SketchCrawl Inc.?

The good news is, the next announced sketchcrawl is October 16th.  I may organize one around Salem, MA.  It could be cool.

Well, maybe.

Right now, I’m on the fence. The email I rec’d from was very different from the fun, wide-open, no-rules announcements of the past.

First, there was this:

– A key thing, help us spread the word!
If you are reading this, we are sure you have a number of friends that might be interested in this as much as you are. Tell them about SketchCrawl! Let’s share this idea with the rest of the globe. No borders.

“No borders.”  I like that reminder. The idea of a global, art-based event always delights me.

So, I was in a happy mood, already thinking about where I’d like to organize a sketchcrawl in October.

Then, I reached the list of rules that weren’t on previous SketchCrawl announcements.  Here they are, cut-and-pasted from the email.

When you participate, please remember to:

-Notify us of any sketchcrawl events (as applicable)
-Link back to
-Give credit to Enrico Casarosa as the founder
-Must be a non-profit event
-Include sketches in and Flickr pool (as applicable)
-Try and time your sketchcrawls with the World Wide dates we promote at

Those sound reasonable enough, individually, but — in combination — they seem a little too much like corporate rules.

I did a quick check.  So far, the U.S. Trademark Database doesn’t show anything when I search for “sketchcrawl,” so the term “sketchcrawl” is still free to use without trademark-type restrictions.

However, it bothers me that I even thought to do that.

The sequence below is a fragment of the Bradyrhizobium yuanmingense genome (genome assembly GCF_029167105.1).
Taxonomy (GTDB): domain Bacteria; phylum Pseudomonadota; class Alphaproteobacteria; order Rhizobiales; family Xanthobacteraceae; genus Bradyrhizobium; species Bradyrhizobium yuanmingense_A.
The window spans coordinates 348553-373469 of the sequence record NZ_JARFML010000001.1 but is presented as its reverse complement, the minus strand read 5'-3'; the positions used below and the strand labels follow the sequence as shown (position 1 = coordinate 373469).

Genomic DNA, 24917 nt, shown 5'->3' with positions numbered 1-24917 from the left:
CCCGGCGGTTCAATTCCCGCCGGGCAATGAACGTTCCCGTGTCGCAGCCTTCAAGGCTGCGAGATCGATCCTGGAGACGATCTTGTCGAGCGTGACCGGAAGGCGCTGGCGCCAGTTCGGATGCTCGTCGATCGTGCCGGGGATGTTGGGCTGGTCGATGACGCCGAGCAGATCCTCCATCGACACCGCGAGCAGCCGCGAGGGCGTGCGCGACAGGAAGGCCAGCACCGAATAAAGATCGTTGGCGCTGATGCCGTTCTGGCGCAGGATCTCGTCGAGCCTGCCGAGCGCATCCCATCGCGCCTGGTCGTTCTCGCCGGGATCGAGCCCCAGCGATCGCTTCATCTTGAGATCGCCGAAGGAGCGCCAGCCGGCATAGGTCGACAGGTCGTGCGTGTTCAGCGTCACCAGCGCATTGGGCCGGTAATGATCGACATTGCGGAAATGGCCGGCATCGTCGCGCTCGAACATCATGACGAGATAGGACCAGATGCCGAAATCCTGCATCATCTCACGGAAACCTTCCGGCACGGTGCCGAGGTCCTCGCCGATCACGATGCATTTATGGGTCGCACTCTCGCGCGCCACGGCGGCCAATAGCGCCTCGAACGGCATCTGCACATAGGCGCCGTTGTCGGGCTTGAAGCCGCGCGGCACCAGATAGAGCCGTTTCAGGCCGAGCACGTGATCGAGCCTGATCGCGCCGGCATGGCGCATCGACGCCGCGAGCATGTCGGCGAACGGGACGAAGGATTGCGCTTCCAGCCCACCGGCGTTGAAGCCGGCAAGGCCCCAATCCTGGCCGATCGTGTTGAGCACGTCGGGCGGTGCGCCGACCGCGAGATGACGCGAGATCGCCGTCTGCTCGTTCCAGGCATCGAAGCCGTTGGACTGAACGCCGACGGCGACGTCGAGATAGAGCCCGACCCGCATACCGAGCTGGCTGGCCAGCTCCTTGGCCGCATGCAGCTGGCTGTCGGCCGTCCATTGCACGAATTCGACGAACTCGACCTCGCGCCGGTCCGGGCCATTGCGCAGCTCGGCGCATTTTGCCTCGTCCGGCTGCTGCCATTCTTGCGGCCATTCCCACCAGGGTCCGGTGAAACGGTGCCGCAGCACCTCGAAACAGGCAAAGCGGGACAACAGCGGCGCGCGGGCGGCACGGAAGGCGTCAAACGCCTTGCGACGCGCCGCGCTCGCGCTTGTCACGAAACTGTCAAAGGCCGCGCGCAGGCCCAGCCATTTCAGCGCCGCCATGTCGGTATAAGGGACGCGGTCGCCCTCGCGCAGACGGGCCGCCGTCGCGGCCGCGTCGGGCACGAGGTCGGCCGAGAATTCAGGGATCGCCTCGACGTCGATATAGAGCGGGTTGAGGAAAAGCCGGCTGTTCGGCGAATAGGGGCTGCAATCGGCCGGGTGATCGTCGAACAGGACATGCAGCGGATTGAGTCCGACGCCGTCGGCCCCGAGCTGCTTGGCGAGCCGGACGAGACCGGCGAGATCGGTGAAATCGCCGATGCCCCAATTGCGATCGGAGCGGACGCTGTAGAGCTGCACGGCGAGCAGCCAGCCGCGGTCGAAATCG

I may have to come up with a new word for these kinds of adventures.  I’m fine with giving the founder credit voluntarily, linking back to the official site, and so on, but… I dunno about this email from them.  Something in those rules feels a little hinky*.

Maybe it’s just the times, y’know?  Maybe I’m being hypersensitive. I’m seeing people staking out their own territory, trying to make money off things that were initially created to be free, fun and cool.  I don’t want to see SketchCrawls edging in that direction. It’d be like someone slapping a trademark on Earth Day.

I’m watching what’s going on, cautiously.

*”Hinky” is a reference to a term used by one of my favorite characters in the TV show, NCIS, to indicate something that’s not quite right.   (No, I don’t usually watch NCIS. I don’t like crime shows.  However, the character in the show… she’s truly cool.)

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Art and Feeling Good

art and feeling goodWhen I create anything artistic, I feel good.  I’ve also noticed that my life goes better… I attract more good things into my life.

So, when Bob Proctor sent me this quotation this morning, I knew I wanted to turn it into a mini-poster and put it on my wall.

The quotation is:

“It’s really important that you feel good.  Because this feeling good is what goes out as a signal into the universe and starts to attract more of itself to you.

“So the more you can feel good, the more you will attract the things that help you feel good and that will keep bringing you up higher and higher.”